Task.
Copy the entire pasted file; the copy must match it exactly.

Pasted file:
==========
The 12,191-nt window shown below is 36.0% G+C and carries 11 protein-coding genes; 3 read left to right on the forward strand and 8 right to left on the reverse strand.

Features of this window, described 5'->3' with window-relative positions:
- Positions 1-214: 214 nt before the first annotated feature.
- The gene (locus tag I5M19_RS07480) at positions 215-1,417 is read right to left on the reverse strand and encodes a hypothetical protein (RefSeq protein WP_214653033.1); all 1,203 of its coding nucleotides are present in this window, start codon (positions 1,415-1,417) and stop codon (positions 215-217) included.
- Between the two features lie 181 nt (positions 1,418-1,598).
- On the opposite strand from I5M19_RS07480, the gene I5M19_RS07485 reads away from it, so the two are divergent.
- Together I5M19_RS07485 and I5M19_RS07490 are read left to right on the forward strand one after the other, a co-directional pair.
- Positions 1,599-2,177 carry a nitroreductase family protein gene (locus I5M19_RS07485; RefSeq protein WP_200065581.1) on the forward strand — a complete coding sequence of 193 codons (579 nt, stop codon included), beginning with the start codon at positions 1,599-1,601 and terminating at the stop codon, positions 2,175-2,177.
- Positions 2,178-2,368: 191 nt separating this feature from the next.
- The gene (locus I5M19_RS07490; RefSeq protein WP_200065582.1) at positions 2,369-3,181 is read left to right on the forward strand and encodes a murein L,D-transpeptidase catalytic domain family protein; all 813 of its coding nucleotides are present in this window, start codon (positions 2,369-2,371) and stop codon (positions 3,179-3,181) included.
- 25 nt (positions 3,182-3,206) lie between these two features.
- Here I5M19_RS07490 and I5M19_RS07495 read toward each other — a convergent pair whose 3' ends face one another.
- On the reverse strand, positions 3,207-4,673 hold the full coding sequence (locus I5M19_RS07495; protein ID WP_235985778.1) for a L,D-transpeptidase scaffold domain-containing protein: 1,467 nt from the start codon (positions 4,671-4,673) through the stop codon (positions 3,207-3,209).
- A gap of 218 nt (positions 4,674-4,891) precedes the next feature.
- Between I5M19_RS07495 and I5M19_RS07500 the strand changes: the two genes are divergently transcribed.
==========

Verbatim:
The 12,191-nt window shown below is 36.0% G+C and carries 11 protein-coding genes; 3 read left to right on the forward strand and 8 right to left on the reverse strand.

Features of this window, described 5'->3' with window-relative positions:
- Positions 1-214: 214 nt before the first annotated feature.
- The gene (locus tag I5M19_RS07480) at positions 215-1,417 is read right to left on the reverse strand and encodes a hypothetical protein (RefSeq protein WP_214653033.1); all 1,203 of its coding nucleotides are present in this window, start codon (positions 1,415-1,417) and stop codon (positions 215-217) included.
- Between the two features lie 181 nt (positions 1,418-1,598).
- On the opposite strand from I5M19_RS07480, the gene I5M19_RS07485 reads away from it, so the two are divergent.
- Together I5M19_RS07485 and I5M19_RS07490 are read left to right on the forward strand one after the other, a co-directional pair.
- Positions 1,599-2,177 carry a nitroreductase family protein gene (locus I5M19_RS07485; RefSeq protein WP_200065581.1) on the forward strand — a complete coding sequence of 193 codons (579 nt, stop codon included), beginning with the start codon at positions 1,599-1,601 and terminating at the stop codon, positions 2,175-2,177.
- Positions 2,178-2,368: 191 nt separating this feature from the next.
- The gene (locus I5M19_RS07490; RefSeq protein WP_200065582.1) at positions 2,369-3,181 is read left to right on the forward strand and encodes a murein L,D-transpeptidase catalytic domain family protein; all 813 of its coding nucleotides are present in this window, start codon (positions 2,369-2,371) and stop codon (positions 3,179-3,181) included.
- 25 nt (positions 3,182-3,206) lie between these two features.
- Here I5M19_RS07490 and I5M19_RS07495 read toward each other — a convergent pair whose 3' ends face one another.
- On the reverse strand, positions 3,207-4,673 hold the full coding sequence (locus I5M19_RS07495; protein ID WP_235985778.1) for a L,D-transpeptidase scaffold domain-containing protein: 1,467 nt from the start codon (positions 4,671-4,673) through the stop codon (positions 3,207-3,209).
- A gap of 218 nt (positions 4,674-4,891) precedes the next feature.
- Between I5M19_RS07495 and I5M19_RS07500 the strand changes: the two genes are divergently transcribed.